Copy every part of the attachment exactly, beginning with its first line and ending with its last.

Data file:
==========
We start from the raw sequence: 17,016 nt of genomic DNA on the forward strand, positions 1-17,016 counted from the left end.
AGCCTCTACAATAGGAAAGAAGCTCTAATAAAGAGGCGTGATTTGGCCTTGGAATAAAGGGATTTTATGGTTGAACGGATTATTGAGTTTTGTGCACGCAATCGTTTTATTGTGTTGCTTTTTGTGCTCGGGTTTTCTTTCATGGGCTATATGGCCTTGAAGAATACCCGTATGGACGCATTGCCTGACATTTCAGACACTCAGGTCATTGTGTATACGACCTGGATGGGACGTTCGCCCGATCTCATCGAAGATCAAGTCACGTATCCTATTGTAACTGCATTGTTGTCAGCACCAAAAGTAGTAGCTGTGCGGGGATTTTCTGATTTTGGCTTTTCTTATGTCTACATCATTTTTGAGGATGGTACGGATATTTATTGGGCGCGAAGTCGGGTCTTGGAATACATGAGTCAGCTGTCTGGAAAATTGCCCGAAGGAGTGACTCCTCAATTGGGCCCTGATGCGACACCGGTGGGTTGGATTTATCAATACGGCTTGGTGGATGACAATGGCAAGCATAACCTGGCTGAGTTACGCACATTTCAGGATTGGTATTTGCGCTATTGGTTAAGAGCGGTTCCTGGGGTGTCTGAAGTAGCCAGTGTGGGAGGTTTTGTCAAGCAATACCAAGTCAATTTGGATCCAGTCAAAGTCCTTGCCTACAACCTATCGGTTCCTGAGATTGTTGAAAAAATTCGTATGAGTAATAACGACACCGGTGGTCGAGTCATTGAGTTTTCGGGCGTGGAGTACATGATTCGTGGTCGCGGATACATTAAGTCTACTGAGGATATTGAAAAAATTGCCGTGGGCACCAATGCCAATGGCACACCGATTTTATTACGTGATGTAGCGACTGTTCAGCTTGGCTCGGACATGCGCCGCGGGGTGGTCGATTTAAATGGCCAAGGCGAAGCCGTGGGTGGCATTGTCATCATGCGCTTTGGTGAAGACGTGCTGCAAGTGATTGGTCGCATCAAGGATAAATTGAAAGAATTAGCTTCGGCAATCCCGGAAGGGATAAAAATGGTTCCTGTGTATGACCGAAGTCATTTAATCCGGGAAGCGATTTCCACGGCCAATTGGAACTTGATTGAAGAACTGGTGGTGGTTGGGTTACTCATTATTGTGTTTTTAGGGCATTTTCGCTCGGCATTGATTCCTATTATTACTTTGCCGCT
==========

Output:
We start from the raw sequence: 17,016 nt of genomic DNA on the forward strand, positions 1-17,016 counted from the left end.
AGCCTCTACAATAGGAAAGAAGCTCTAATAAAGAGGCGTGATTTGGCCTTGGAATAAAGGGATTTTATGGTTGAACGGATTATTGAGTTTTGTGCACGCAATCGTTTTATTGTGTTGCTTTTTGTGCTCGGGTTTTCTTTCATGGGCTATATGGCCTTGAAGAATACCCGTATGGACGCATTGCCTGACATTTCAGACACTCAGGTCATTGTGTATACGACCTGGATGGGACGTTCGCCCGATCTCATCGAAGATCAAGTCACGTATCCTATTGTAACTGCATTGTTGTCAGCACCAAAAGTAGTAGCTGTGCGGGGATTTTCTGATTTTGGCTTTTCTTATGTCTACATCATTTTTGAGGATGGTACGGATATTTATTGGGCGCGAAGTCGGGTCTTGGAATACATGAGTCAGCTGTCTGGAAAATTGCCCGAAGGAGTGACTCCTCAATTGGGCCCTGATGCGACACCGGTGGGTTGGATTTATCAATACGGCTTGGTGGATGACAATGGCAAGCATAACCTGGCTGAGTTACGCACATTTCAGGATTGGTATTTGCGCTATTGGTTAAGAGCGGTTCCTGGGGTGTCTGAAGTAGCCAGTGTGGGAGGTTTTGTCAAGCAATACCAAGTCAATTTGGATCCAGTCAAAGTCCTTGCCTACAACCTATCGGTTCCTGAGATTGTTGAAAAAATTCGTATGAGTAATAACGACACCGGTGGTCGAGTCATTGAGTTTTCGGGCGTGGAGTACATGATTCGTGGTCGCGGATACATTAAGTCTACTGAGGATATTGAAAAAATTGCCGTGGGCACCAATGCCAATGGCACACCGATTTTATTACGTGATGTAGCGACTGTTCAGCTTGGCTCGGACATGCGCCGCGGGGTGGTCGATTTAAATGGCCAAGGCGAAGCCGTGGGTGGCATTGTCATCATGCGCTTTGGTGAAGACGTGCTGCAAGTGATTGGTCGCATCAAGGATAAATTGAAAGAATTAGCTTCGGCAATCCCGGAAGGGATAAAAATGGTTCCTGTGTATGACCGAAGTCATTTAATCCGGGAAGCGATTTCCACGGCCAATTGGAACTTGATTGAAGAACTGGTGGTGGTTGGGTTACTCATTATTGTGTTTTTAGGGCATTTTCGCTCGGCATTGATTCCTATTATTACTTTGCCGCT